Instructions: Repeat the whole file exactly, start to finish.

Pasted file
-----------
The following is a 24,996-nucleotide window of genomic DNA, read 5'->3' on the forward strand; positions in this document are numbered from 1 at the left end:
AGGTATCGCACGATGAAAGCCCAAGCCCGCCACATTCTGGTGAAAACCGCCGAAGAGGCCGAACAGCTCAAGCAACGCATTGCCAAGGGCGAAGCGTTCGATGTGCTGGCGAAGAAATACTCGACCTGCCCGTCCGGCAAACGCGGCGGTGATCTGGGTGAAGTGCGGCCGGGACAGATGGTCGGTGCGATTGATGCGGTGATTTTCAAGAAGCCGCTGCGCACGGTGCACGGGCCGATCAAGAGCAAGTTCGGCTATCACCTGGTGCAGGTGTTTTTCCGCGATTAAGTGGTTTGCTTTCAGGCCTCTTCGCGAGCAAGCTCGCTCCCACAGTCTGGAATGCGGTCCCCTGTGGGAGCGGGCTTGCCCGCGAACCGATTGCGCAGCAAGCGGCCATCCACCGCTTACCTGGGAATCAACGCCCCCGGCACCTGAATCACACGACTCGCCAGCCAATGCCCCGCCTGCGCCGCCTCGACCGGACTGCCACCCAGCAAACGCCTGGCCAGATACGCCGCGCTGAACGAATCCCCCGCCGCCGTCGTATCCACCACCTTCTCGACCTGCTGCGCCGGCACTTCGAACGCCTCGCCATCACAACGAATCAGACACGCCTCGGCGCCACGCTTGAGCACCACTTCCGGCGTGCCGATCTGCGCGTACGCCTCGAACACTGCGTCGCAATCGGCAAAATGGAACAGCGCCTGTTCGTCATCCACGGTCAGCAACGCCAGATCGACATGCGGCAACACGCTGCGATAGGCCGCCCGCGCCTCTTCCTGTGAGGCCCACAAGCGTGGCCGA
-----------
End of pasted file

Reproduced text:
The following is a 24,996-nucleotide window of genomic DNA, read 5'->3' on the forward strand; positions in this document are numbered from 1 at the left end:
AGGTATCGCACGATGAAAGCCCAAGCCCGCCACATTCTGGTGAAAACCGCCGAAGAGGCCGAACAGCTCAAGCAACGCATTGCCAAGGGCGAAGCGTTCGATGTGCTGGCGAAGAAATACTCGACCTGCCCGTCCGGCAAACGCGGCGGTGATCTGGGTGAAGTGCGGCCGGGACAGATGGTCGGTGCGATTGATGCGGTGATTTTCAAGAAGCCGCTGCGCACGGTGCACGGGCCGATCAAGAGCAAGTTCGGCTATCACCTGGTGCAGGTGTTTTTCCGCGATTAAGTGGTTTGCTTTCAGGCCTCTTCGCGAGCAAGCTCGCTCCCACAGTCTGGAATGCGGTCCCCTGTGGGAGCGGGCTTGCCCGCGAACCGATTGCGCAGCAAGCGGCCATCCACCGCTTACCTGGGAATCAACGCCCCCGGCACCTGAATCACACGACTCGCCAGCCAATGCCCCGCCTGCGCCGCCTCGACCGGACTGCCACCCAGCAAACGCCTGGCCAGATACGCCGCGCTGAACGAATCCCCCGCCGCCGTCGTATCCACCACCTTCTCGACCTGCTGCGCCGGCACTTCGAACGCCTCGCCATCACAACGAATCAGACACGCCTCGGCGCCACGCTTGAGCACCACTTCCGGCGTGCCGATCTGCGCGTACGCCTCGAACACTGCGTCGCAATCGGCAAAATGGAACAGCGCCTGTTCGTCATCCACGGTCAGCAACGCCAGATCGACATGCGGCAACACGCTGCGATAGGCCGCCCGCGCCTCTTCCTGTGAGGCCCACAAGCGTGGCCGA